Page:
News 13 Jul 2021

Latest CER COVID Impact Tracker: continued losses for rail in 2021

The economic situation of railways in the EU continues to show very little sign of improvement. Revenues from January to May 2021 have in fact worsened across the board, compared to the 2nd semester of 2020. The June update of the ‘CER COVID Impact Tracker’, carried out by the Commu-nity of European Railway and Infrastructure Companies (CER), shows clearly that reported monthly revenue losses since January 2021 have remained consistent (compared to 2019 pre-crisis times):

  • -50% for PASSENGER services,
  • -11% for FREIGHT Services, 
  • -12% for INFRASTRUCTURE Services. 

This latest round of the CER tracker includes volume data which has been obtained mainly from passenger and infrastructure companies.

PASSENGER volumes have dropped by 2/3 (-66%) from November 2020 onwards (compared to 2019 levels) and remained at this level until April 2021. May shows a slight improvement at -59%. Revenue losses remain at around -50%.


FREIGHT volume data is insufficient for reporting. But, for those freight operators who delivered data, revenues and volumes tend to vary in about the same proportion: -11% on average since January 2021.

INFRASTRUCTURE volumes almost returned to normal levels from March to May (-2% in train-km), while revenue losses persisted: -10%. Revenues and volumes tend to vary in about the same proportion for most infrastructure man-agers, apart from two who have lost significantly more revenues than volumes – these two companies are the reason for the gap shown on the chart. This is linked to reductions of infrastruc-ture charges not compensated by their Member States.

CER welcomes the European Commission’s decision in June to extend the reference period of Regulation (EU) 2020/1429, that allows Member States to authorise infrastructure managers to waive, reduce or defer track access and reservation charges until the end of the year. The rail sector also highly appreciates the approval by the Commission’s Directorate-General for Competition (DG COMP) of several State aid schemes which reduce rail track access charges.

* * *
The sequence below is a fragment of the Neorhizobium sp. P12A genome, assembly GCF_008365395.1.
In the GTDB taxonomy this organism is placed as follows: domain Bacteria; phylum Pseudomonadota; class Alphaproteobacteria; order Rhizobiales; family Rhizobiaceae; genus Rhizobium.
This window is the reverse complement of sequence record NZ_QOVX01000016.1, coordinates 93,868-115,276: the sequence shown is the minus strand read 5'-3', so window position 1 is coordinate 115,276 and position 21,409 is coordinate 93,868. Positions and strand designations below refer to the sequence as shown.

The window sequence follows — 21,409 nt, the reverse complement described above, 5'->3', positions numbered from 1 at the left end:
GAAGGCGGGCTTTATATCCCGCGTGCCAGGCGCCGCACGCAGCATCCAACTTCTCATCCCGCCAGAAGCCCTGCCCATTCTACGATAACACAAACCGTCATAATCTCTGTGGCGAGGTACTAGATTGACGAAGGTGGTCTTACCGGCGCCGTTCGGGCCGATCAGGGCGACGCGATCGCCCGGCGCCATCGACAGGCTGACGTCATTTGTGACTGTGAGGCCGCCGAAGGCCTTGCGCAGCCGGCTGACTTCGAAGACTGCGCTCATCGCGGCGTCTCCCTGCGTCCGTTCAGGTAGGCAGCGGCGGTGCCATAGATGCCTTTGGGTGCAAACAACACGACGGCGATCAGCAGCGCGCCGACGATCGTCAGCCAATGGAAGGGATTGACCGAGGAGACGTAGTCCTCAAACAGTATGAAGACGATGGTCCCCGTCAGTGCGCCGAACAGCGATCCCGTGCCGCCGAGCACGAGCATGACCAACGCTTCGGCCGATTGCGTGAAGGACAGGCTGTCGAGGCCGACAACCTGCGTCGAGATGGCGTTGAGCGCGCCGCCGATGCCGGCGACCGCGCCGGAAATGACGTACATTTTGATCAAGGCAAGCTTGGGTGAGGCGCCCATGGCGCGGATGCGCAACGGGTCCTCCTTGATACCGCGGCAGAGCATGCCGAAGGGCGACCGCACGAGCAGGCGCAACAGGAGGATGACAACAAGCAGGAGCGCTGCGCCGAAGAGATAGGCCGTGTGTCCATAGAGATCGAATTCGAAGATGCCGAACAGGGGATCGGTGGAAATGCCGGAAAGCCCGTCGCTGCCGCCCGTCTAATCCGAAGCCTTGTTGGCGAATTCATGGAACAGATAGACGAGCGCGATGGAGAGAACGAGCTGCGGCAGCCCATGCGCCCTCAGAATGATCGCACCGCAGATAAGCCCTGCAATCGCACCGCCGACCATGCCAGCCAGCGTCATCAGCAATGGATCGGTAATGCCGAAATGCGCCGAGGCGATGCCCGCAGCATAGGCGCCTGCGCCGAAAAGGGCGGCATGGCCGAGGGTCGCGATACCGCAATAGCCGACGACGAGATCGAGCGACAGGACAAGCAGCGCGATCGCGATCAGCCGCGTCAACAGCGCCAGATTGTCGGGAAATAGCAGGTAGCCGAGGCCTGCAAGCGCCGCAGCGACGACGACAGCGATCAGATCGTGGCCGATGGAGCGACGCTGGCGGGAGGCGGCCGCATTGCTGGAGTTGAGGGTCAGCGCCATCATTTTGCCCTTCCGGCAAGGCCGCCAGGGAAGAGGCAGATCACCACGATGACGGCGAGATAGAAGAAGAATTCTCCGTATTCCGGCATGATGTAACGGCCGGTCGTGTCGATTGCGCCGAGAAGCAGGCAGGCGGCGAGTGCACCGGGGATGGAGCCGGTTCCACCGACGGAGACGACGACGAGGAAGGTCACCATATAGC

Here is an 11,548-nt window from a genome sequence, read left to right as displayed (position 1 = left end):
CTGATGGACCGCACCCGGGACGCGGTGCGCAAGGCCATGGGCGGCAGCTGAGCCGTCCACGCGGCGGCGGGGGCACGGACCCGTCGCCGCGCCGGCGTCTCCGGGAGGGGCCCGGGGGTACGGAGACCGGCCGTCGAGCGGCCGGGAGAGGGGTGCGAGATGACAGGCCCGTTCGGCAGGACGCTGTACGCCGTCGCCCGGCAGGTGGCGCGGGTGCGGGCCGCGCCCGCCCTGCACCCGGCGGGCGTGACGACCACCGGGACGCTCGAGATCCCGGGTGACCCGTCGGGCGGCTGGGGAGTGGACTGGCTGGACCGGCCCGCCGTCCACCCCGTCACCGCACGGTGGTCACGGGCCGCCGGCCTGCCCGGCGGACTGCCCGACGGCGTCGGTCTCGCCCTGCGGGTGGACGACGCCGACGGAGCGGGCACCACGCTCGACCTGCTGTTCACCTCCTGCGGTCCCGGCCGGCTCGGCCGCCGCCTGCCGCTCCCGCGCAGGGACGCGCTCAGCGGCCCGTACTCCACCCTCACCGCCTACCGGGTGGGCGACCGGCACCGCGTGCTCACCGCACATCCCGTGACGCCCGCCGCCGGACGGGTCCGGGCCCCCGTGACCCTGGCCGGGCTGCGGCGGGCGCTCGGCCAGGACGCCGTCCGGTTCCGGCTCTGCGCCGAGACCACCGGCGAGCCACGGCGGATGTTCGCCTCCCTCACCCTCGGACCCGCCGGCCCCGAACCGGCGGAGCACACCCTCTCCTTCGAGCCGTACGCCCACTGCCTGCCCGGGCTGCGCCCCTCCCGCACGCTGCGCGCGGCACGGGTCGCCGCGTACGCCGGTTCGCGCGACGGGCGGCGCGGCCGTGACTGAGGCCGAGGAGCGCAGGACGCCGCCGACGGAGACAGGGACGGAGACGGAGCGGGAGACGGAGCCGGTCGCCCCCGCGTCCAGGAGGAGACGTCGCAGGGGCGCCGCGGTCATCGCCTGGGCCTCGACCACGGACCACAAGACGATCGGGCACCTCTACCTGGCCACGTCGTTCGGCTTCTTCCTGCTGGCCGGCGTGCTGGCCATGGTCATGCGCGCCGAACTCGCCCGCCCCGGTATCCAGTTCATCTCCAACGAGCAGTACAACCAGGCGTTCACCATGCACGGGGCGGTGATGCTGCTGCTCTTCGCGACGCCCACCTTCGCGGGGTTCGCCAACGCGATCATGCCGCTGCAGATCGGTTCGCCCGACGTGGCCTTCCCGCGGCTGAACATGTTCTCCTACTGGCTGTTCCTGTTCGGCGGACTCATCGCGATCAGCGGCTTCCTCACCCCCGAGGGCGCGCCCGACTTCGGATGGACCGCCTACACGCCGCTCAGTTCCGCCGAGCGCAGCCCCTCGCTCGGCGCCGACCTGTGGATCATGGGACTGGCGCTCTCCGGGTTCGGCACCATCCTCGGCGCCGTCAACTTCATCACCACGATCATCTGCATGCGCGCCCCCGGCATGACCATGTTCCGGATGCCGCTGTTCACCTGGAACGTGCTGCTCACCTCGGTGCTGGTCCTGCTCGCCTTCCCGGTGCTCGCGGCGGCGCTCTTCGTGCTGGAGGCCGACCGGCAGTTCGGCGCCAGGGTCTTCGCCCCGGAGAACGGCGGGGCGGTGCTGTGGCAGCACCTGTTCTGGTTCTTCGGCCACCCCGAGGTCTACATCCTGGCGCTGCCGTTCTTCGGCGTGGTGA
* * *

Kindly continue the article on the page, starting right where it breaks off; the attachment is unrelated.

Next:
However, it should be noted that the estimated losses of revenues of the infrastruc-ture managers appear much higher in Member States where track access charges were reduced, which shows that it is important that the reduction or waiver, on the basis of Regulation 2020/1429, should always be accompanied by Member States’ compensation of the financial losses suffered by infrastructure managers. 

During the ‘2021 Rail Summit’ organised by the German Government on 17 May 2021 European Commission President Ursula von der Leyen stressed that “it is very important that the rail sector emerges stronger from this crisis”, and that Europe needs “rail as a sustainable mode of transport more than ever to achieve our goals of the European Green Deal”.

CER Executive Director Alberto Mazzola said: “State aid policy of the Commission should be aligned with the EU environmental objectives. Sectors suffering roughly the same amounts of losses in the EU as railways but far less environment-friendly, have received five times more State aid to mitigate negative impact of COVID-19 than rail. It is crucial to redress this imbalance in support.

More information is available on the CER website at